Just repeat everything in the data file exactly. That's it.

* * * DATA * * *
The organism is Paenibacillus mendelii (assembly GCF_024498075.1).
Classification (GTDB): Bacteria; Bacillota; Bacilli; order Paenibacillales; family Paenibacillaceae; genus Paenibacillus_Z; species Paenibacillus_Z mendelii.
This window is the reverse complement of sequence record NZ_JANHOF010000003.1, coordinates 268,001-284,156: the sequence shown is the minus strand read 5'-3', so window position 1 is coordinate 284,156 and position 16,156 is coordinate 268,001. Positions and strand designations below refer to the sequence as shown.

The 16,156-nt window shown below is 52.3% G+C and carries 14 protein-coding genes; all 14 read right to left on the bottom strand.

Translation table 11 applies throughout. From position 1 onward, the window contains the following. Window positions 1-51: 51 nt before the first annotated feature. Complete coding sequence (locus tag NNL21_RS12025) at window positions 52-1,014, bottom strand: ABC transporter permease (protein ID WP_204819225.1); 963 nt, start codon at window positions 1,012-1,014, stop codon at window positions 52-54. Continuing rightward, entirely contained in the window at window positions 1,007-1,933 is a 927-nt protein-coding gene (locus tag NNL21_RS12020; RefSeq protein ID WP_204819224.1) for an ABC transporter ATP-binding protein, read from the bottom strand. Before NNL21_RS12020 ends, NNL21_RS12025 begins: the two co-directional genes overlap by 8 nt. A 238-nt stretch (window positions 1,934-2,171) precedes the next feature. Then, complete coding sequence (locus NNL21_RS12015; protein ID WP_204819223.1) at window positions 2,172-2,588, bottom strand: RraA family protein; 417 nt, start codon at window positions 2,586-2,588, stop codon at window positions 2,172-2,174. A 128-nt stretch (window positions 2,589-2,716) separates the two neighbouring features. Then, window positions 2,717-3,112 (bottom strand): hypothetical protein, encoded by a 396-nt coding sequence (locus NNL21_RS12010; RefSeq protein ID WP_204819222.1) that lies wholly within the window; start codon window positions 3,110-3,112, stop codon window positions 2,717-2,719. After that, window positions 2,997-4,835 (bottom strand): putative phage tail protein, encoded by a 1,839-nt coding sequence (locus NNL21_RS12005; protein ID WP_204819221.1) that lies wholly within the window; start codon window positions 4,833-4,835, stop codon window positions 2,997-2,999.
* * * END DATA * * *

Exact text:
The organism is Paenibacillus mendelii (assembly GCF_024498075.1).
Classification (GTDB): Bacteria; Bacillota; Bacilli; order Paenibacillales; family Paenibacillaceae; genus Paenibacillus_Z; species Paenibacillus_Z mendelii.
This window is the reverse complement of sequence record NZ_JANHOF010000003.1, coordinates 268,001-284,156: the sequence shown is the minus strand read 5'-3', so window position 1 is coordinate 284,156 and position 16,156 is coordinate 268,001. Positions and strand designations below refer to the sequence as shown.

The 16,156-nt window shown below is 52.3% G+C and carries 14 protein-coding genes; all 14 read right to left on the bottom strand.

Translation table 11 applies throughout. From position 1 onward, the window contains the following. Window positions 1-51: 51 nt before the first annotated feature. Complete coding sequence (locus tag NNL21_RS12025) at window positions 52-1,014, bottom strand: ABC transporter permease (protein ID WP_204819225.1); 963 nt, start codon at window positions 1,012-1,014, stop codon at window positions 52-54. Continuing rightward, entirely contained in the window at window positions 1,007-1,933 is a 927-nt protein-coding gene (locus tag NNL21_RS12020; RefSeq protein ID WP_204819224.1) for an ABC transporter ATP-binding protein, read from the bottom strand. Before NNL21_RS12020 ends, NNL21_RS12025 begins: the two co-directional genes overlap by 8 nt. A 238-nt stretch (window positions 1,934-2,171) precedes the next feature. Then, complete coding sequence (locus NNL21_RS12015; protein ID WP_204819223.1) at window positions 2,172-2,588, bottom strand: RraA family protein; 417 nt, start codon at window positions 2,586-2,588, stop codon at window positions 2,172-2,174. A 128-nt stretch (window positions 2,589-2,716) separates the two neighbouring features. Then, window positions 2,717-3,112 (bottom strand): hypothetical protein, encoded by a 396-nt coding sequence (locus NNL21_RS12010; RefSeq protein ID WP_204819222.1) that lies wholly within the window; start codon window positions 3,110-3,112, stop codon window positions 2,717-2,719. After that, window positions 2,997-4,835 (bottom strand): putative phage tail protein, encoded by a 1,839-nt coding sequence (locus NNL21_RS12005; protein ID WP_204819221.1) that lies wholly within the window; start codon window positions 4,833-4,835, stop codon window positions 2,997-2,999.